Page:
The John G. Shedd Aquarium, the largest indoor aquarium in the world, has the new Oceanarium, with dolphins, beluga whales and penguins, all seen along a recreated ‘nature trail’ where there is a spruce forest. Don’t miss the underwater viewing area. The Caribbean Reef is the center of the older part of the aquarium, with a new exhibit, ‘Amazon Rising’. Here, you can see the seasonal changes and floods that affect the people and ecosystem. You can walk to both the Field Museum and the Adler Planetarium from the aquarium.
Chocolate lovers should head to The Field Museum, where an exhibit tracing chocolate’s Mayan origins and place in the world marketplace, runs through December 31. There is a rainforest with a reproduction of a cacao tree, an Aztec market, and an exploration of chocolate’s health benefits, both real and imaginary. The Field Museum also has Sue, the most complete T Rex so far.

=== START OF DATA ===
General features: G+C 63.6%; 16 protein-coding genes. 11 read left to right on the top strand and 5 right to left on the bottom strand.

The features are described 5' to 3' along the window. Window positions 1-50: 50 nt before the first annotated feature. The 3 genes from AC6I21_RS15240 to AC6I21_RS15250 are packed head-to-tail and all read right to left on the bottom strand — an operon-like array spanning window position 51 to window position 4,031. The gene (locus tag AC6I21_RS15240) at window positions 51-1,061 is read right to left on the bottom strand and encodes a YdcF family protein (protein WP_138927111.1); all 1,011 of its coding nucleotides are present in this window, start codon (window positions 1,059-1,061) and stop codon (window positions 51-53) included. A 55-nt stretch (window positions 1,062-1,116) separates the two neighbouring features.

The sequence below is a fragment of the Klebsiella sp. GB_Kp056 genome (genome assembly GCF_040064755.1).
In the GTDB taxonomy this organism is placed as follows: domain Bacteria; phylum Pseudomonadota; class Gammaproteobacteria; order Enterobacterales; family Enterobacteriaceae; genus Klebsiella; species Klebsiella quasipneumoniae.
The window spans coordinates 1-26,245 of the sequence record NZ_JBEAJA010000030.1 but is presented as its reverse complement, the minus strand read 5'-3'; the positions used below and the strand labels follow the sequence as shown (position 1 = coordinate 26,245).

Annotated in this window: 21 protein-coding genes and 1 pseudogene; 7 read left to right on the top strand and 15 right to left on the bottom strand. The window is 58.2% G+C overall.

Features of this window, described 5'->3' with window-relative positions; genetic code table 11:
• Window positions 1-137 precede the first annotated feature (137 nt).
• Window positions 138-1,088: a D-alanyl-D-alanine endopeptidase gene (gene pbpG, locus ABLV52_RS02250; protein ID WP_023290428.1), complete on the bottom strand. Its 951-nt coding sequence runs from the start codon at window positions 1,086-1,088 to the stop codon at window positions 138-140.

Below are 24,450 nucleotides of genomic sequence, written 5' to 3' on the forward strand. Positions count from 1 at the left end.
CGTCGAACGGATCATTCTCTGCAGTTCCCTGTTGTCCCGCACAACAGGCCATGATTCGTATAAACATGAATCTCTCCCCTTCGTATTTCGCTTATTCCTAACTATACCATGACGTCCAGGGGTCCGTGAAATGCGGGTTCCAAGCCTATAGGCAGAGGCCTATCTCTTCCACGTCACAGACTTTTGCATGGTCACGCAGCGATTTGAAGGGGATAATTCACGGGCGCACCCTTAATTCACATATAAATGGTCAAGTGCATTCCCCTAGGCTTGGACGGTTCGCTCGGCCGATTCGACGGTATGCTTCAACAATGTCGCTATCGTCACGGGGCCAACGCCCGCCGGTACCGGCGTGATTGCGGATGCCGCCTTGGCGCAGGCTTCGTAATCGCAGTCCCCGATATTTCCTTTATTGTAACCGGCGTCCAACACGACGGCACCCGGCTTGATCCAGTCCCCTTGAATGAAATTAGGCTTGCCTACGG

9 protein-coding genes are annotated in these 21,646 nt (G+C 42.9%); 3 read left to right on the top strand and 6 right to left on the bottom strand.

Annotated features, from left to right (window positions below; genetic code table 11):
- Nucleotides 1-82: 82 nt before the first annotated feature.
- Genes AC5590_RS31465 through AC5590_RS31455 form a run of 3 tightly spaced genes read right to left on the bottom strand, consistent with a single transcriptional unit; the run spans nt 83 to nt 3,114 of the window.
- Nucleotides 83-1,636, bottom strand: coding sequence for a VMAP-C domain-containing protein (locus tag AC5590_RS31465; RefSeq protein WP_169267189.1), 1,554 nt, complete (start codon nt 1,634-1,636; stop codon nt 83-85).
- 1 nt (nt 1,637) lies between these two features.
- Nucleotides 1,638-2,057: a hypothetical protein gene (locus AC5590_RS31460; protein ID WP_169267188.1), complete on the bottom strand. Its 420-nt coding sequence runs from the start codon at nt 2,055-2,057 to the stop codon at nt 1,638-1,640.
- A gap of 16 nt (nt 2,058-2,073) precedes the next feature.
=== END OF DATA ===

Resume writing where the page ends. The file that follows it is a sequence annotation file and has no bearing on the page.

The downtown Lincoln Park Zoo is free. There is a children’s zoo, with a very appealing nursery, where kids can see baby animals up close. Despite the urban setting, there is a “farm in the zoo” with dairy cows, pigs and sheep. There is also a beautiful endangered species carousel. Further afield, the gargantuan Brookfield Zoo has a new baby aardvark, Angelina. In addition to a children’s zoo, Brookfield has a new Family Play Zoo, where kids can touch animals, dress up, build a nest or look for insects. There is a wooded area where animals and kids roam free, a play stream, and a garden where visitors are invited to lend a hand. And for tired feet: a narrated motor safari tram ride.
The Chicago Children’s Museum is on Navy Pier, where a carnival atmosphere pervades. A huge Ferris wheel, along with smaller rides, cotton candy and souvenir stands give this area a seaside feel.